Acetylcysteine is a precursor to the antioxidant, glutathione, that had been used as a treatment for IPF (either alone or in combination) based largely on data from a randomised double-blind trial (the IFIGENIA study) that compared acetylcysteine to placebo in patients who were all treated with prednisone and azathioprine.12 The IFIGENIA study demonstrated that patients receiving acetylcysteine had less of a decline in lung function, however, the absence of an acetylcysteine monotherapy arm, and a true no-therapy arm limited any direct conclusions about its efficacy.

This limitation led to the design of a second phase III clinical trial of acetylcysteine in IPF (the PANTHER-IPF trial). The objective of the PANTHER-IPF study was to determine whether acetylcysteine or the combination of acetylcysteine with prednisone and azathioprine reduced the rate of decline in FVC over 60 weeks in IPF patients with mild to moderate physiological impairment. The study was interrupted by the data safety monitoring board due to an excess number of deaths and hospitalisations in the acetylcysteine with prednisone and azathioprine arm.13 This triple therapy arm was discontinued, but the acetylcysteine monotherapy and placebo arms of this study remained blinded and were allowed to continue. The results from these two remaining PANTHER-IPF arms have now been published.6

The second PANTHER-IPF report included 264 IPF patients who had been treated with either acetylcysteine monotherapy or placebo for 60 weeks.6 There was no impact of acetylcysteine on the primary endpoint of change in FVC and most secondary endpoints. Patients on acetylcysteine had fewer gastrointestinal adverse effects, but an increase in non-fatal cardiac events. There was no significant between-group differences with respect to the primary endpoint for any of the subgroup analyses.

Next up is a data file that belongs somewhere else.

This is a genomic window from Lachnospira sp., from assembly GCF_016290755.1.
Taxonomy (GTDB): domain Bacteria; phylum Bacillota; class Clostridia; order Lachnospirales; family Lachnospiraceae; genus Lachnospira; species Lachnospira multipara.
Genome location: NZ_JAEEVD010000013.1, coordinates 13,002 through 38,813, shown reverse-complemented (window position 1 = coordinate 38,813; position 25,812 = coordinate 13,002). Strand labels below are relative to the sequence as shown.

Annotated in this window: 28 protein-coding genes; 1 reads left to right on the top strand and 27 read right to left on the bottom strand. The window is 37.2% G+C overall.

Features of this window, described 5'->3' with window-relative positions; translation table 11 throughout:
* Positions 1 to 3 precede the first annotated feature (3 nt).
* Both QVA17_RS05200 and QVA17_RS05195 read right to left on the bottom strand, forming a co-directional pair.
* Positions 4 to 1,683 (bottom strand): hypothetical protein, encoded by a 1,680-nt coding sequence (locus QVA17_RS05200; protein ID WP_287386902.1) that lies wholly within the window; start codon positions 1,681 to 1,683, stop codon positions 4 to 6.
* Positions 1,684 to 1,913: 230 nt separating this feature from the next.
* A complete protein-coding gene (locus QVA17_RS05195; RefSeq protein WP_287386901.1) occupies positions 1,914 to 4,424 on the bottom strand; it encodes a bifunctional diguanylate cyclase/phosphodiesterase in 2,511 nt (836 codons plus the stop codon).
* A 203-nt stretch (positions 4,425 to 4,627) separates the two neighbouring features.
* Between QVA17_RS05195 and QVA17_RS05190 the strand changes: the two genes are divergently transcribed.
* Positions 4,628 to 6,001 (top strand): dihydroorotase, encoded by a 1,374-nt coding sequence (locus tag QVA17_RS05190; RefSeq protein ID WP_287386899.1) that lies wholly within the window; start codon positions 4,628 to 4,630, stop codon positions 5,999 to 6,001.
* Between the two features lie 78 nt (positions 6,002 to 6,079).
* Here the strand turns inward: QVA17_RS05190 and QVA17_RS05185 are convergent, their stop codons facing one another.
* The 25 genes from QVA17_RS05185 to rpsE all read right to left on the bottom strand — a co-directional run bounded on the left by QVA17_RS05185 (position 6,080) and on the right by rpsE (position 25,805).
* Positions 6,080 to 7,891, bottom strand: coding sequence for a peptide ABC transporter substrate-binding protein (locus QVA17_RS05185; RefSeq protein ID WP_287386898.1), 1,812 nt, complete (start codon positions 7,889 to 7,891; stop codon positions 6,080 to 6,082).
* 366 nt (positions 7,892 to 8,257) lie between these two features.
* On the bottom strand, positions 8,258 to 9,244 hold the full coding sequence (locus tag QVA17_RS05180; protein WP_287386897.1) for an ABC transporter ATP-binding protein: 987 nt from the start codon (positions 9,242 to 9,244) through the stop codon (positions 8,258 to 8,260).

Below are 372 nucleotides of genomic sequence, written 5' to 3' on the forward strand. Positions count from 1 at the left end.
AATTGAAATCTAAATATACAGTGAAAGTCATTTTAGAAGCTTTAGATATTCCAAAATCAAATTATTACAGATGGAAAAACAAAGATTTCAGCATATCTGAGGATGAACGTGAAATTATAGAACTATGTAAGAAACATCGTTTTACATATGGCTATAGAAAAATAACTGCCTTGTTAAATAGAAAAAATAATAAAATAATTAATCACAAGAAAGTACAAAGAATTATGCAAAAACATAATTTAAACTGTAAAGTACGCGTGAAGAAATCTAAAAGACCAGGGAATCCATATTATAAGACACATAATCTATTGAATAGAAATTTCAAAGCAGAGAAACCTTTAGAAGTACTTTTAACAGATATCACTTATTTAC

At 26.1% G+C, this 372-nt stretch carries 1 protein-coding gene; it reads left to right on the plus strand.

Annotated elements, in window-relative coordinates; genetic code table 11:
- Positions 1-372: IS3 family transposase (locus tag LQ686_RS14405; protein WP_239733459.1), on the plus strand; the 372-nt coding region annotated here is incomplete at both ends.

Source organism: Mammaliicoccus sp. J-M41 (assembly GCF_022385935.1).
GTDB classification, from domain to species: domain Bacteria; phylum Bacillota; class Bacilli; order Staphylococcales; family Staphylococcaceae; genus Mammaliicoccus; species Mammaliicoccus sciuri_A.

Clinical and clinical research implications

Pirfenidone and nintedanib both appear to slow the rate of disease progression in IPF with manageable adverse effects, and will likely become standard of care worldwide in the next year. Conversely, acetylcysteine does not appear to have a role in the treatment of IPF. This is a tremendous shift for patients, providers and other stakeholders in this disease. In our judgment, there do not appear to be qualitative differences in efficacy between pirfenidone and nintedanib, and it is unclear at this time whether one medication or the other should be used first, whether these medications should be used in combination, and what constitutes treatment failure. There may be differences in labelling that determine choice of drug for some patients, and the different side effect profiles may determine choice of drug for others. In the coming years, personalised medicine may identify pirfenidone and nintedanib ‘responders’ that derive particular benefit from one or both these medications. For the time being, however, usage will likely be driven by individual patient and provider preference. Combination therapy (ie, the coadministration of pirfenidone and nintedanib) is theoretically appealing given the hypothesis that a large number of fibrotic pathways are active in IPF pathogenesis and the possibility of synergistic effects. However, pharmacokinetic and safety data are required before this should be considered, and a high priority should be placed on testing combination therapy for additive benefit.